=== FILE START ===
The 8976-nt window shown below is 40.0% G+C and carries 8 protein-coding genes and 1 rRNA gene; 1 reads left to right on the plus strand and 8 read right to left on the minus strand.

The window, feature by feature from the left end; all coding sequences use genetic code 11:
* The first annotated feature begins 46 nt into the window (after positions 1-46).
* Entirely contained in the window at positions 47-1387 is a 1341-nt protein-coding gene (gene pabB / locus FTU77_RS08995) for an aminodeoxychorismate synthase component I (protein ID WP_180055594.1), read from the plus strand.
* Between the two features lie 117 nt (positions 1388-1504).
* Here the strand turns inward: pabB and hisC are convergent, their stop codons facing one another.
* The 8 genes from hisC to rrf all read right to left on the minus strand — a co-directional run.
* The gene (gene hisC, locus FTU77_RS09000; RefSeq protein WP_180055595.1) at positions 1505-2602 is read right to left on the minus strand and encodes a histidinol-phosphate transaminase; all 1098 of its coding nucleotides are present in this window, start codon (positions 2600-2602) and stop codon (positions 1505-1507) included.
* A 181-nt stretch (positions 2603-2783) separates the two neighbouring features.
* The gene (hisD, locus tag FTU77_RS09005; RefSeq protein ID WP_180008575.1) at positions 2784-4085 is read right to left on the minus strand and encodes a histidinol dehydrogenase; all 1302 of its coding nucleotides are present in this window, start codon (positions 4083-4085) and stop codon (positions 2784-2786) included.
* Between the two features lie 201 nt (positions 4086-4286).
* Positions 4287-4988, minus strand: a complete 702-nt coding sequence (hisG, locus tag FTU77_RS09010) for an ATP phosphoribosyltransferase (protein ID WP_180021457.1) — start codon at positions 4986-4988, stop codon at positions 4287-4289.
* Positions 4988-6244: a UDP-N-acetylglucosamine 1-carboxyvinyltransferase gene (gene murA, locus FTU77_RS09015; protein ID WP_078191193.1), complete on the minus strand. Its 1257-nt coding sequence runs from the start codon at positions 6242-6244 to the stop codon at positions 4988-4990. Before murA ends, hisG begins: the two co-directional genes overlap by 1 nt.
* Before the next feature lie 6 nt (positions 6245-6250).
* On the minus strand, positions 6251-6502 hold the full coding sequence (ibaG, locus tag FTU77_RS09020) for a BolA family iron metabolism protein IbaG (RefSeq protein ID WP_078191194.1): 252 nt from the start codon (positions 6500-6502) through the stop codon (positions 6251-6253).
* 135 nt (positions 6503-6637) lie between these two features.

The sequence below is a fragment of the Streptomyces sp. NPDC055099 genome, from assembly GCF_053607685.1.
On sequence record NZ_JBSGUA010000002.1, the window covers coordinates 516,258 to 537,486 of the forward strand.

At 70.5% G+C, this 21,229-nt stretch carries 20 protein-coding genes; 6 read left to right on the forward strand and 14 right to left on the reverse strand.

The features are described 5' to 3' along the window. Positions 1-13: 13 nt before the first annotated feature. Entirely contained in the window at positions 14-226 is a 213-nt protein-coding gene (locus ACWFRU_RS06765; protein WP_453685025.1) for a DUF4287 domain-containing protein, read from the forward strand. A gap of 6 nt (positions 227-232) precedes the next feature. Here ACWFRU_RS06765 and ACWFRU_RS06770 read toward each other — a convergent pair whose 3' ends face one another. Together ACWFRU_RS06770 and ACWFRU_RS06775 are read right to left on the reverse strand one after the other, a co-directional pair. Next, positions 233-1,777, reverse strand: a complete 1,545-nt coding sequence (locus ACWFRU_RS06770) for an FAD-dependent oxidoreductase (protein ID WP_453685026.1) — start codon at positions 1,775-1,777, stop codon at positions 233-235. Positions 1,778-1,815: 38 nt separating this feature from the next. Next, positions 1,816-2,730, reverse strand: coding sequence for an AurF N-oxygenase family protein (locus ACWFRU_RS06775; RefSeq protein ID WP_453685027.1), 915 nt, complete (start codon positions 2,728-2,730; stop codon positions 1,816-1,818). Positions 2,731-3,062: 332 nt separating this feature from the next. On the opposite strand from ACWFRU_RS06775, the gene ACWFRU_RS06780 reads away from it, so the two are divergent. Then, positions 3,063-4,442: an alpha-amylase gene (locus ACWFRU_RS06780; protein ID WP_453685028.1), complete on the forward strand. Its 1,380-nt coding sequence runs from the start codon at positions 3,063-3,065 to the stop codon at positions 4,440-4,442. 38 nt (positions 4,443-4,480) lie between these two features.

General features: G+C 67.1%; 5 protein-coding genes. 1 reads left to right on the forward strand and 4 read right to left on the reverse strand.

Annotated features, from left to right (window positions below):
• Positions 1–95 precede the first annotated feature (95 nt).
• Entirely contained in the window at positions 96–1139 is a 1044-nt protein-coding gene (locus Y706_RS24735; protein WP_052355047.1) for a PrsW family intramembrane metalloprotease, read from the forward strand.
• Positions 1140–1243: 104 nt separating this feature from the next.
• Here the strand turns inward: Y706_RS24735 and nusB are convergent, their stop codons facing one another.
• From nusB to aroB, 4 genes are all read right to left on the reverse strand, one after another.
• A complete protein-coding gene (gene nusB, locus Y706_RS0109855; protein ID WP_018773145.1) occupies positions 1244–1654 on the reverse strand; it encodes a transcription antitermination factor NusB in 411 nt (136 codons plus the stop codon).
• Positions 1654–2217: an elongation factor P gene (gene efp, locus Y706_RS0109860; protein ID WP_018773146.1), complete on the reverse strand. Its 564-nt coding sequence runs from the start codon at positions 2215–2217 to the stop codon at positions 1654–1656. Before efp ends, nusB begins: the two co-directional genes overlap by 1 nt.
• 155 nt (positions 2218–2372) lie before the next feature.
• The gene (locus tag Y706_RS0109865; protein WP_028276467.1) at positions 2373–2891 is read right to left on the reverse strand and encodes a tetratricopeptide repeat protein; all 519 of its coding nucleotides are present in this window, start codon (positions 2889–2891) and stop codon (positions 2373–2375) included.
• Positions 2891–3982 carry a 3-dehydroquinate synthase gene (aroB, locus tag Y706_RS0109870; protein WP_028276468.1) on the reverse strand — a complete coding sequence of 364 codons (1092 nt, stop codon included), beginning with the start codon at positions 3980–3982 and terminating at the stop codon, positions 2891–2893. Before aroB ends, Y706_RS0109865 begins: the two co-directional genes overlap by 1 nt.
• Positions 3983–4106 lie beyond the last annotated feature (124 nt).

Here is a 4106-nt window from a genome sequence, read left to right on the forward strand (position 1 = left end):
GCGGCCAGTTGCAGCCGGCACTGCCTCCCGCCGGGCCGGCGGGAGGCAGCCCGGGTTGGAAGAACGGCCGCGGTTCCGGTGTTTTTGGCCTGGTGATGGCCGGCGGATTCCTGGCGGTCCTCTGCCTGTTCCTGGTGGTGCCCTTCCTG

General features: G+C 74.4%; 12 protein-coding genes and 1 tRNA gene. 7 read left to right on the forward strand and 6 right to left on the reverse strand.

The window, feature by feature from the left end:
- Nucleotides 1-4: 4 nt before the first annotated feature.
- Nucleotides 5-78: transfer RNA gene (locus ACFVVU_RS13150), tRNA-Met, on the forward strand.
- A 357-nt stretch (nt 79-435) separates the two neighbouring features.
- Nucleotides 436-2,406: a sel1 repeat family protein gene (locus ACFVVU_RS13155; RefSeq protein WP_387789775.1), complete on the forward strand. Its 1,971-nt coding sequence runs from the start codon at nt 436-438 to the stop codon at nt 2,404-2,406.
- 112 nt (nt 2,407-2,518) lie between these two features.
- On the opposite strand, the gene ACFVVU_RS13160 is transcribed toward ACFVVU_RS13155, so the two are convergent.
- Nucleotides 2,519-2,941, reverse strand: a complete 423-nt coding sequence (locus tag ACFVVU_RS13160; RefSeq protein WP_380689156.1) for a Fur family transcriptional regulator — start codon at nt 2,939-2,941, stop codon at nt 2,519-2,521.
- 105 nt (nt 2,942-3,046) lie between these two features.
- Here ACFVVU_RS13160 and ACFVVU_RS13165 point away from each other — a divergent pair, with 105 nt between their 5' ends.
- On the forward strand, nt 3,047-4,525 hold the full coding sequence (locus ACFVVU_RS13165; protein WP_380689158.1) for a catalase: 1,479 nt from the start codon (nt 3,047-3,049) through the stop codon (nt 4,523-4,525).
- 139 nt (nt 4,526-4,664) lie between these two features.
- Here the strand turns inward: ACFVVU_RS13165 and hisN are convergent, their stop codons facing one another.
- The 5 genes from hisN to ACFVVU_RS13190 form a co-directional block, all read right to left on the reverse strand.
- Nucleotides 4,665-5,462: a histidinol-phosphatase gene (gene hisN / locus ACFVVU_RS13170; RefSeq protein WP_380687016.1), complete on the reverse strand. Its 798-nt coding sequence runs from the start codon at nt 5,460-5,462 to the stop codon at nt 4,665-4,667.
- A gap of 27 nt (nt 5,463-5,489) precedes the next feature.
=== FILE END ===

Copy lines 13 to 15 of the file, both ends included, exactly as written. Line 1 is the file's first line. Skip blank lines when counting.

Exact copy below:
* Positions 4988-6244: a UDP-N-acetylglucosamine 1-carboxyvinyltransferase gene (gene murA, locus FTU77_RS09015; protein ID WP_078191193.1), complete on the minus strand. Its 1257-nt coding sequence runs from the start codon at positions 6242-6244 to the stop codon at positions 4988-4990. Before murA ends, hisG begins: the two co-directional genes overlap by 1 nt.
* Before the next feature lie 6 nt (positions 6245-6250).
* On the minus strand, positions 6251-6502 hold the full coding sequence (ibaG, locus tag FTU77_RS09020) for a BolA family iron metabolism protein IbaG (RefSeq protein ID WP_078191194.1): 252 nt from the start codon (positions 6500-6502) through the stop codon (positions 6251-6253).